U.S. Pat. No. 5,270,813, issued Dec. 14, 1993 to Puri et al., describes an adaptive video encoding and decoding technique which facilitates the transmission, reception, storage, or retrieval of a scalable video signal. The scaling can be realized by adaptively encoding a video signal which is selectively taken from multiplicity of predictions obtained from previously decoded images and of compatible predictions obtained from up-sampling lower resolution decoded images of the current temporal reference. U.S. Pat. No. 5,285,276, issued Feb. 8, 1994 to Citta, describes a bi-rate HDTV signal transmission that compresses each frame of video signal into either a four-level or a two-level data segments, having an established partition between the segments dependent on the effective level of compression. U.S. Pat. No. 5,301,242, issued Apr. 5, 1994 to Gonzales et al., discloses an apparatus and method for encoding still and motion pictures using adaptive quantization in a compression transform technique in order to preserve or improve the quality of the compression.
U.S. Pat. No. 5,311,308, issued May 10, 1994 to Bernard, discloses a method and device for encoding and decoding an HDTV signals so that the broadcasting of HD images in the 16/9 format in a narrow bandwidth outperforms the HD MAC type channel and transmission over a ground wire network or short wave link network. U.S. Pat. No. 5,335,017, issued Aug. 2, 1994 to Brasoveanu et al., discloses an HDTV system that defines the pixels of the images with three equations, such that only the coefficients of the equations need be transmitted, and then only the coefficients of the changing pixels need be transmitted. The remaining portion of the image, i.e., the unchanging pixels, follow a pre-sent set of coefficients. U.S. Pat. No. 5,351,083, issued Sep. 27, 1994 to Tsukagoshi, discloses a system for encoding and/or decoding fast and slow motion region blocks of an image. The system makes a majority decision whether to replace the predetermined block with a surrounding block, thereby enhancing picture quality.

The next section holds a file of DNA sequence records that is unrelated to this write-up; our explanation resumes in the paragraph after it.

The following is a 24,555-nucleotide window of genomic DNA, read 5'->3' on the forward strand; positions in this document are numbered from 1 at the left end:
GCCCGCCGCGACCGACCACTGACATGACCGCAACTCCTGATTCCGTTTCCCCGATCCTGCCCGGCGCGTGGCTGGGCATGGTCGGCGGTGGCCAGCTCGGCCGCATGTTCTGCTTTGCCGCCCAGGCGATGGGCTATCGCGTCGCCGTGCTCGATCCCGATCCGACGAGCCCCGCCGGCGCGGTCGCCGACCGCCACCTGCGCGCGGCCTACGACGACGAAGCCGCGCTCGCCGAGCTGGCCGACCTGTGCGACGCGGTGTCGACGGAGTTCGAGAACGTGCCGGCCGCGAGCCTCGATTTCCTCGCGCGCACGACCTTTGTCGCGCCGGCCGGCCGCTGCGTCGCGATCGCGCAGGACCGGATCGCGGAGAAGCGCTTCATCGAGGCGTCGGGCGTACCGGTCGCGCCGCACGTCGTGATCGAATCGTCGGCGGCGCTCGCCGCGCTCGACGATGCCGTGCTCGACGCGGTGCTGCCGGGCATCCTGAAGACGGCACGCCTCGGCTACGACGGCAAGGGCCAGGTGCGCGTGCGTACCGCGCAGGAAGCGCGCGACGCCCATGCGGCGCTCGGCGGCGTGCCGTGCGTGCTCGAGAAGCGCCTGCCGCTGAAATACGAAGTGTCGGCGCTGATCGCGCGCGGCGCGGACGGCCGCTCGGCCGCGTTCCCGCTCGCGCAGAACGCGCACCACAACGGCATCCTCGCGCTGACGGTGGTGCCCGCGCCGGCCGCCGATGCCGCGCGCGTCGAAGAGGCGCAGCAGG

U.S. Pat. No. 5,444,490, issued Aug. 22, 1995 to de With et al., describes a system for producing images of a HDTV system into codeword that remove the complexity of decoding such that the images are more easily retrieved and the quality of the transmission is not diminished. U.S. Pat. No. 5,448,568, issued Sep. 5, 1995 to Delpuch et al., describes an interactive TV transmission system which utilizes compressed audio and video programs that form the transport packets. Video packets, audio packets and application packets are time division multiplexed for transmission or storage. U.S. Pat. No. 5,457,495, issued Oct. 10, 1995 to Hartung, discloses a method of coding a video signal at a fixed bit rate by vector quantizing the signal in an adaptive video coder; this provides a codebook that is updated by comprising coding error of a first frame with the coding error of a next frame. U.K. Patent Document No. 2,271,253, published Apr. 6, 1994 to Wilson, discloses a computer workstation having a video conferencing communication system therein for use in a LAN and having software support modules for processing video data in bit map form in order to provide compatibility between non-compatible hardware formats.
None of the above inventions and patents, taken either singly or in combination, is seen to describe the instant invention as claimed.